Given that we had spent most of the previous 716 days within fifty feet of each other, it must bode well for my husband, George, and me that we actually wanted to do a day-long couple’s spa retreat. With each other.
I suppose an emerging change in circumstances was helping our outlook. The pandemic seemed to be waning; the windows were opening to sunny breezes and chirping birds. Both the coronavirus’s spread and the weather could change in an instant, we knew. But despite every reason in recent history to be pessimistic, one day in mid-February, optimism ruled.
I’m told some couples travel or take a weekend for a retreat, and while those approaches sound lovely, they’re more practical if you’re childless, which we aren’t. We have two kids younger than fifteen, and their vaccination status had extended our pandemic caution after others had already begun going about their normal lives. Did we want to get out? Uh, yeah. But unless we felt like deserting our offspring or hustling up babysitting favors from friends and family, weekends and destinations weren’t going to work.
There was another option, however: the weekday. So, one Monday, we dropped our kids off at the bus stop at 7:15 a.m., exchanged a knowing nod, and aimed our car toward Austin’s Arboretum location of Milk + Honey, an upscale day spa based here that also has locations in Fort Worth and Houston as well as two out of state.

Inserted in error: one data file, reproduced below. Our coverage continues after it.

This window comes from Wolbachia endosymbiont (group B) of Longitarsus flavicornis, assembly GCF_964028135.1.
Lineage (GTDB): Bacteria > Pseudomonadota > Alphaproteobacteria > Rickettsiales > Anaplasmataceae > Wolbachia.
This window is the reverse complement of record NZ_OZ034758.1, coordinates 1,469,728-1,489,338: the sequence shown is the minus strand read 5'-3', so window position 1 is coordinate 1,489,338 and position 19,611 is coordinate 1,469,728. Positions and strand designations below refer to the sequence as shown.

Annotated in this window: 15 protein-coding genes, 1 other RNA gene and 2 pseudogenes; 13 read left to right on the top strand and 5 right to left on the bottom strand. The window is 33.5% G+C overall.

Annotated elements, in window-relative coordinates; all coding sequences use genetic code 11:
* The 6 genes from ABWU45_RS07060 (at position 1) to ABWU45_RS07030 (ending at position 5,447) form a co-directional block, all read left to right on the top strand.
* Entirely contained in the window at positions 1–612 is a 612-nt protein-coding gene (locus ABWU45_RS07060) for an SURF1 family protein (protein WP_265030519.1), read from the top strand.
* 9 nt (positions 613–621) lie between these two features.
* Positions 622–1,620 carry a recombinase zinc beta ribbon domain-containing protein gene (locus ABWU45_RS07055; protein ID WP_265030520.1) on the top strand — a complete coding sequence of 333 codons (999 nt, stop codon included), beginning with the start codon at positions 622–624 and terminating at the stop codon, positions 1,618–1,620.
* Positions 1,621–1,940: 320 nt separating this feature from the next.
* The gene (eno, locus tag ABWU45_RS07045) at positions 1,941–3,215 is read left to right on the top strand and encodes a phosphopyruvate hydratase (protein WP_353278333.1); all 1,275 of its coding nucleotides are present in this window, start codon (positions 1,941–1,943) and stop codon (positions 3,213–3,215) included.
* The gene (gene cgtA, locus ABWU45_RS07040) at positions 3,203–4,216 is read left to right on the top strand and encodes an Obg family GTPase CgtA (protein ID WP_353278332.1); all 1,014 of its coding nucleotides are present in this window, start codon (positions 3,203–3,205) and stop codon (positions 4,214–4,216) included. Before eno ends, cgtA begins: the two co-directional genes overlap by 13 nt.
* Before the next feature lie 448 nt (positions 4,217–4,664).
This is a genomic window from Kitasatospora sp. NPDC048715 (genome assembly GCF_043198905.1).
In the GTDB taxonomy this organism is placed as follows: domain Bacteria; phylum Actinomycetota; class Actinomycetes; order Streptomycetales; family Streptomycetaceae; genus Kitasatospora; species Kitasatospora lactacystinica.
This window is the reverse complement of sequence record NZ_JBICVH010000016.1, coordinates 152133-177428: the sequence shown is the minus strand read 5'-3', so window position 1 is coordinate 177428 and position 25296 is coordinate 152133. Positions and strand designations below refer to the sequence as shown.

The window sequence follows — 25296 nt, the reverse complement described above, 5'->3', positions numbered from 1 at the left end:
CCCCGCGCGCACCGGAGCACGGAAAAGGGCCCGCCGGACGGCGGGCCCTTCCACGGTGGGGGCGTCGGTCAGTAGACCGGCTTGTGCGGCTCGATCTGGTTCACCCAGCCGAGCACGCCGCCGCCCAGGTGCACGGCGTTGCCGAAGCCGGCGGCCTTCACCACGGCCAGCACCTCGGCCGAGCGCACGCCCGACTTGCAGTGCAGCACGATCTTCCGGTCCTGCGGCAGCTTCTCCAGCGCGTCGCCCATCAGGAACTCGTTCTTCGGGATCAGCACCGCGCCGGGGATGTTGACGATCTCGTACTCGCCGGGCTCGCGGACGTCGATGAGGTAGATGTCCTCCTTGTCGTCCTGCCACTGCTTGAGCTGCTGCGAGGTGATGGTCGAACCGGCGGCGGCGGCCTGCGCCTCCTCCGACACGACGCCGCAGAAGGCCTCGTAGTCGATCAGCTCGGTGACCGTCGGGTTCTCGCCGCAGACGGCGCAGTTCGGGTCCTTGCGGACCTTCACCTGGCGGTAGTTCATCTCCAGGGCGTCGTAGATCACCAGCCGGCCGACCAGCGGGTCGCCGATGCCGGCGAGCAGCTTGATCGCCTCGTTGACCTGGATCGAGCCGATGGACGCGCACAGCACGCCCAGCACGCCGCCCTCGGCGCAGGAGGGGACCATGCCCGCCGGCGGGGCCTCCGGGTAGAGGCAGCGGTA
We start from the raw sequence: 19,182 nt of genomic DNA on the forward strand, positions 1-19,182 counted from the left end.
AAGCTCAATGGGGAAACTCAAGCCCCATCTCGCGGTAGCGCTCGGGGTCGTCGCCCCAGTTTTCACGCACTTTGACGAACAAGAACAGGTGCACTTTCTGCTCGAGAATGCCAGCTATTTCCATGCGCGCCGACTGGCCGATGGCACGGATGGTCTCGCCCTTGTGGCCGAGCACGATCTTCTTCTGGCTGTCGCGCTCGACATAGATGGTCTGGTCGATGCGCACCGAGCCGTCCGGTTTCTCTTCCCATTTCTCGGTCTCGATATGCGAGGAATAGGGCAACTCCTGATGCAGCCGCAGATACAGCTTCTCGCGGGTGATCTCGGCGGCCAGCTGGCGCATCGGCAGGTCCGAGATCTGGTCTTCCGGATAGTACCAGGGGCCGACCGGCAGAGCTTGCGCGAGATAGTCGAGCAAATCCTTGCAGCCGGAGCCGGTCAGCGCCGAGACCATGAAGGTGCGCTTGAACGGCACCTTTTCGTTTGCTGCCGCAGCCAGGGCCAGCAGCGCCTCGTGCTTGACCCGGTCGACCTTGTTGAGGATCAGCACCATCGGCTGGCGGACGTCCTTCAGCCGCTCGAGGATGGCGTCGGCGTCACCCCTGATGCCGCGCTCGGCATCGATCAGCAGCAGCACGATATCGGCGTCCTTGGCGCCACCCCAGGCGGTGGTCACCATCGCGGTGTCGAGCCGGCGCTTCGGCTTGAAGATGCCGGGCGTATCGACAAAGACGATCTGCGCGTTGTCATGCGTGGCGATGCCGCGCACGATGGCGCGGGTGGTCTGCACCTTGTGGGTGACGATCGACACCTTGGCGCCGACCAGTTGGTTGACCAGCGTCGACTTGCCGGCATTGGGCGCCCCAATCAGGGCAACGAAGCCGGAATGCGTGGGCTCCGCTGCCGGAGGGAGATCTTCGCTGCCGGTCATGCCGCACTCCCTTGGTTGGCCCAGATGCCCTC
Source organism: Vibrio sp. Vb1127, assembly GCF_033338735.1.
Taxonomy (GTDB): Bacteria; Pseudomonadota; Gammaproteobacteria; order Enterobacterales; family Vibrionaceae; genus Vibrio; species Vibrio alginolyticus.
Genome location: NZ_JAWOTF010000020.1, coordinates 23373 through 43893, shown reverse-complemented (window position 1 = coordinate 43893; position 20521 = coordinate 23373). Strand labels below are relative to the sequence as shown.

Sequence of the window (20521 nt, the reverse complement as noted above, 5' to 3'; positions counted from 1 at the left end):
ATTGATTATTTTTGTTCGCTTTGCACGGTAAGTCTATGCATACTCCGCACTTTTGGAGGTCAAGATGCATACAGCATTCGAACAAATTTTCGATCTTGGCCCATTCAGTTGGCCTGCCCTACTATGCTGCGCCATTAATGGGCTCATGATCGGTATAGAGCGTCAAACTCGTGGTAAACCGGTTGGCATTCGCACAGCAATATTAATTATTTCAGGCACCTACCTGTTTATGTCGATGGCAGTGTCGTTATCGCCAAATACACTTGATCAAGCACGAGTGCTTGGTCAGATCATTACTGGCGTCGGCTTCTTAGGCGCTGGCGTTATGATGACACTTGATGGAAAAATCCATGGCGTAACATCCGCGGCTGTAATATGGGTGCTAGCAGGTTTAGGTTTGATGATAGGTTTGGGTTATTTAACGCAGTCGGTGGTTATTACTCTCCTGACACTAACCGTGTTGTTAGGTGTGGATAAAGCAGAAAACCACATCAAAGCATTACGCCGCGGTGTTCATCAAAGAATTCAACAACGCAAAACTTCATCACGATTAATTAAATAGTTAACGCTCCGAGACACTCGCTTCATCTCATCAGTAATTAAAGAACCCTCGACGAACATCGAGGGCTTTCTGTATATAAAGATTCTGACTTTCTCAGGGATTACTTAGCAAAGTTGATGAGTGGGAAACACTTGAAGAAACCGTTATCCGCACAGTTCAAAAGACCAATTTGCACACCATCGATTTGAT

Neither of us knew exactly what to expect when we walked into the welcome area, which was lined with products for the upsell. George and I had indulged in a couple’s massage exactly once: on our honeymoon. That was seventeen years ago and far away, in Ho Chi Minh City. Our Vietnamese experience was limited to just a side-by-side rubdown, whereas this package was a luxurious three-hour affair that also included a manicure and facial. I suspect we both pictured a situation akin to the Emerald City beauty parlor scene in The Wizard of Oz, in which jolly workers restuff the Scarecrow with straw, polish the Tin Man, and style Dorothy’s hair and the Cowardly Lion’s mane, all choreographed to song. That’s how we keep you young and fair / In the merry old land of Oz.
The environment we stepped into was a more tranquil affair, one of muted tones and quiet piano music. After checking in, we were sent to separate-
gender changing rooms, where we swapped our clothes and shoes for white cotton-and-terry robes and brown recycled-plastic shower sandals before reuniting in the lounge: a circular, sunlit space where other clients in their identical robes and COVID-19 masks waited for their appointments among the small clusters of couches and chairs while sipping cucumber water or hot tea and munching on nuts.
This may have been George’s favorite part. He said the locker room change had felt transformational, making it clear to me that we needed to get out of the house more—though, no doubt, the otherworldly effect was the intention. “It reminds me of . . . what? Twin Peaks, but not sinister,” he said.
“The Good Place waiting room?” I asked, writing on a tiny notepad I carried in my robe.
“Yes!” he said.
Whenever an employee strode into the lounge with purpose, we craned our necks hopefully. Then we’d sigh as they would walk past to another robed customer, until finally it was our turn. A couple of friendly therapists emerged, introduced themselves, and led us down a hallway to where our parallel beds were warming.